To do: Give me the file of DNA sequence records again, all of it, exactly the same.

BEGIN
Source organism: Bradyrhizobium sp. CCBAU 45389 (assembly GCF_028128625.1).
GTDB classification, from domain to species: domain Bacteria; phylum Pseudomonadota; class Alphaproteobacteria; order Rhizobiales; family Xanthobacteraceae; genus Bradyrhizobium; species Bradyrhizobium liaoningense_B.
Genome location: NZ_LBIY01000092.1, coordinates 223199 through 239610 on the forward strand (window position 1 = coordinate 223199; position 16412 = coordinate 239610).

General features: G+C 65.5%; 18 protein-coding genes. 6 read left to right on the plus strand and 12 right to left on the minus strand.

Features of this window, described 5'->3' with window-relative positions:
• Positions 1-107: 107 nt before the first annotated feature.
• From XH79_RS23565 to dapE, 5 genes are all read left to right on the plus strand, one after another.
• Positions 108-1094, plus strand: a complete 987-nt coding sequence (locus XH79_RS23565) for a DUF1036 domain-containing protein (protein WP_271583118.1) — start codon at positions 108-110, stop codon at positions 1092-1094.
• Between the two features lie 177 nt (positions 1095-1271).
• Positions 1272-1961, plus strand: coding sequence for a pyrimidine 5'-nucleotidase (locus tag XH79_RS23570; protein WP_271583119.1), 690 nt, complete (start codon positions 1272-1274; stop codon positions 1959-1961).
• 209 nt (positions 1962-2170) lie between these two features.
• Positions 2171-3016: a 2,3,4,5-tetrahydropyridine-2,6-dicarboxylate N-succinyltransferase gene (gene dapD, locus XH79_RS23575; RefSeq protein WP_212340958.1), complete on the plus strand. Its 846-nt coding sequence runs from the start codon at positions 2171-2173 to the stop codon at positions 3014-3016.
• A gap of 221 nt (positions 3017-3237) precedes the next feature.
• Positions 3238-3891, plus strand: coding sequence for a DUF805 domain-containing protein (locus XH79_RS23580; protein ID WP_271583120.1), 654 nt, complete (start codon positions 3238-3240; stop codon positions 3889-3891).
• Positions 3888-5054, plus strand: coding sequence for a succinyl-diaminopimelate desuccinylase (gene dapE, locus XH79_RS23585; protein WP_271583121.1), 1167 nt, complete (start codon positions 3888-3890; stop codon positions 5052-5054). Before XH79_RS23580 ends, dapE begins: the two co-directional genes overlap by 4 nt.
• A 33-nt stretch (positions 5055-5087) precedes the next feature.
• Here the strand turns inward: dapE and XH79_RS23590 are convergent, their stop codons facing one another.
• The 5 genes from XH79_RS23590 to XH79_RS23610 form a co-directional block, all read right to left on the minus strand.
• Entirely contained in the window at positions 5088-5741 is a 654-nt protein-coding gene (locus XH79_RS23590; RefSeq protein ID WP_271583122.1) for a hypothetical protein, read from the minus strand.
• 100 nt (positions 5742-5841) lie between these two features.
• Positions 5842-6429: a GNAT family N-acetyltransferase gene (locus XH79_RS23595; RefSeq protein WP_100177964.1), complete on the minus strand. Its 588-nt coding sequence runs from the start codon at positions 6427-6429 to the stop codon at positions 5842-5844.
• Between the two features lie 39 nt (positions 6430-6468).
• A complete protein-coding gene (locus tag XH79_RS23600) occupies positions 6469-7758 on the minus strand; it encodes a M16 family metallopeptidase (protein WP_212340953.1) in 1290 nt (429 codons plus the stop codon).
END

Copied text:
Source organism: Bradyrhizobium sp. CCBAU 45389 (assembly GCF_028128625.1).
GTDB classification, from domain to species: domain Bacteria; phylum Pseudomonadota; class Alphaproteobacteria; order Rhizobiales; family Xanthobacteraceae; genus Bradyrhizobium; species Bradyrhizobium liaoningense_B.
Genome location: NZ_LBIY01000092.1, coordinates 223199 through 239610 on the forward strand (window position 1 = coordinate 223199; position 16412 = coordinate 239610).

General features: G+C 65.5%; 18 protein-coding genes. 6 read left to right on the plus strand and 12 right to left on the minus strand.

Features of this window, described 5'->3' with window-relative positions:
• Positions 1-107: 107 nt before the first annotated feature.
• From XH79_RS23565 to dapE, 5 genes are all read left to right on the plus strand, one after another.
• Positions 108-1094, plus strand: a complete 987-nt coding sequence (locus XH79_RS23565) for a DUF1036 domain-containing protein (protein WP_271583118.1) — start codon at positions 108-110, stop codon at positions 1092-1094.
• Between the two features lie 177 nt (positions 1095-1271).
• Positions 1272-1961, plus strand: coding sequence for a pyrimidine 5'-nucleotidase (locus tag XH79_RS23570; protein WP_271583119.1), 690 nt, complete (start codon positions 1272-1274; stop codon positions 1959-1961).
• 209 nt (positions 1962-2170) lie between these two features.
• Positions 2171-3016: a 2,3,4,5-tetrahydropyridine-2,6-dicarboxylate N-succinyltransferase gene (gene dapD, locus XH79_RS23575; RefSeq protein WP_212340958.1), complete on the plus strand. Its 846-nt coding sequence runs from the start codon at positions 2171-2173 to the stop codon at positions 3014-3016.
• A gap of 221 nt (positions 3017-3237) precedes the next feature.
• Positions 3238-3891, plus strand: coding sequence for a DUF805 domain-containing protein (locus XH79_RS23580; protein ID WP_271583120.1), 654 nt, complete (start codon positions 3238-3240; stop codon positions 3889-3891).
• Positions 3888-5054, plus strand: coding sequence for a succinyl-diaminopimelate desuccinylase (gene dapE, locus XH79_RS23585; protein WP_271583121.1), 1167 nt, complete (start codon positions 3888-3890; stop codon positions 5052-5054). Before XH79_RS23580 ends, dapE begins: the two co-directional genes overlap by 4 nt.
• A 33-nt stretch (positions 5055-5087) precedes the next feature.
• Here the strand turns inward: dapE and XH79_RS23590 are convergent, their stop codons facing one another.
• The 5 genes from XH79_RS23590 to XH79_RS23610 form a co-directional block, all read right to left on the minus strand.
• Entirely contained in the window at positions 5088-5741 is a 654-nt protein-coding gene (locus XH79_RS23590; RefSeq protein ID WP_271583122.1) for a hypothetical protein, read from the minus strand.
• 100 nt (positions 5742-5841) lie between these two features.
• Positions 5842-6429: a GNAT family N-acetyltransferase gene (locus XH79_RS23595; RefSeq protein WP_100177964.1), complete on the minus strand. Its 588-nt coding sequence runs from the start codon at positions 6427-6429 to the stop codon at positions 5842-5844.
• Between the two features lie 39 nt (positions 6430-6468).
• A complete protein-coding gene (locus tag XH79_RS23600) occupies positions 6469-7758 on the minus strand; it encodes a M16 family metallopeptidase (protein WP_212340953.1) in 1290 nt (429 codons plus the stop codon).